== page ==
The term “political means” is important here. Having built a moral case, Galli calls on evangelicals to support a political judgment. Galli’s faith informs his moral convictions, but does it offer us any insight into the mechanism or prudence of removal? The criteria whereby a president may be removed from office are somewhat complex, and we would do well to not conflate the matter by elevating morality to the criteria.
Immorality isn’t adequate justification for removing a president. Neither is incompetence. Neither is bad policy. Neither is breaking the law. Neither is imprudent or unjustified military action. All of these things can contribute to reasons for removing a president. But impeachment and removal aren’t ultimately moral or ideological or legal questions. They’re political questions.
Jonah Goldberg offers an excellent example. He says (and here I’m ad-libbing his actual quote) that if Trump ordered the bombing of a foreign city that wouldn’t be impeachable. But if he were to order the bombing of all of the hotels in that city that were competitors to the hotels he owned, that would be impeachable. The political mechanisms of impeachment and removal are intended to protect us from a President who is abusing his power and is violating the Constitution. It is not there to protect us from the consequences of our own decisions to elect someone who is immoral, incompetent, executing bad policy, breaking the law, or entangling us in military misadventures.
Since some may argue that all presidents abuse their power and violate the Constitution to some degree or another, how are we to know when the abuse and violations rise to the level of impeachment and removal? That is a matter of political prudence. Precisely how much of the president’s moral character should weigh into this decision is also a matter of prudence, and may prove to be a surprisingly complex question for some as was discussed in a recent podcast.
Concern #2: Has Galli Made a Strong Enough Case Trump Should be Removed from Office?
As I said above, I’m a Trump-skeptical evangelical. I didn’t vote for Trump (or Hillary) in 2016 and I have been disgusted by his continual misconduct in office, while simultaneously grateful for the modest policy victories won thus far. As such, I’m the in the demographic that would probably be the most receptive to Galli’s message. And indeed, I do agree with much of what he’s written. But when it comes to his central call to action, I remain skeptical:
“Whether Mr. Trump should be removed from office by the Senate or by popular vote next election—that is a matter of prudential judgment. That he should be removed, we believe, is not a matter of partisan loyalties but loyalty to the Creator of the Ten Commandments.”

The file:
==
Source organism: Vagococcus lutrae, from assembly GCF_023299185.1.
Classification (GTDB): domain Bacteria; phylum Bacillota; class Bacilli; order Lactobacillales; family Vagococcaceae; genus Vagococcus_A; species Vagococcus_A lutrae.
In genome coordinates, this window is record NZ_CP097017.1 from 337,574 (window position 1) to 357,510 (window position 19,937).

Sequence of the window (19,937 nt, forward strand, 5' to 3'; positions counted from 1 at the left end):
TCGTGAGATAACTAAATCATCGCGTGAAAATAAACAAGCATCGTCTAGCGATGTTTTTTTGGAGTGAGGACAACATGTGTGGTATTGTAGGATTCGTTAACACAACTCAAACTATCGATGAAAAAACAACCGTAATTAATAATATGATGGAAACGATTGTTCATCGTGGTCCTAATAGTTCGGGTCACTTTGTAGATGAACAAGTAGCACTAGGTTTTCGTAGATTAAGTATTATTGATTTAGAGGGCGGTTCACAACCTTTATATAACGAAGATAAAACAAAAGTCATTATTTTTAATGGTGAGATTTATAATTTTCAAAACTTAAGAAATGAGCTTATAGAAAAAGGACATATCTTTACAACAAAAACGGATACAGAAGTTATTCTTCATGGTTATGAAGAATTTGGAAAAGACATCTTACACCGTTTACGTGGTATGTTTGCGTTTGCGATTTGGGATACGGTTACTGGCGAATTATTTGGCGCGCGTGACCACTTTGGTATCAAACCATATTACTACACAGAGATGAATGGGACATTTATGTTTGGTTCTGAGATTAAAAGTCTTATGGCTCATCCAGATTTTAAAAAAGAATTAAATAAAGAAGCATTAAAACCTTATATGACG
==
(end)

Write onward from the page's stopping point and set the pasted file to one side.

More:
Let me stipulate that, in a certain sense, I agree Trump should be removed. In fact, Trump should have never been the Republican nominee, let alone actually win the election in 2016. It’s of some consolation that Trump’s election spared us from a Hillary presidency, but the great tragedy of 2016 is that two of the most unfit and unlikeable candidates we’ve seen in my lifetime somehow managed to simultaneously become nominees of the two major parties in a country of legions of better candidates to choose from.
That being said, we do not have the luxury of resolving political questions in some mythical “ideal” world, but in the actual world in which we live. And we must deal with the limitations and complications this world throws our way.
If Trump is to be removed, Galli has correctly narrowed our choices down to the two Constitutional methods afforded to us: 1) removal by the Senate or 2) losing the election in 2020. Galli asserts that Trump ought to be removed by one of these two methods. Let’s briefly examine both.
Removal by the Senate
Removal is a big deal and should not be taken lightly. What’s more, removal is a question of prudential politics and not moral good. Many people who enter into a political conversation through an evangelical lens can grow uncomfortable with such talk because it sounds impure, messy, or sinful. But we must take care to distinguish between what ought to be and what is. It may sound pious to say that we should “do what’s right” regardless of the consequences, but, in politics, considering the consequences IS part of doing what’s right.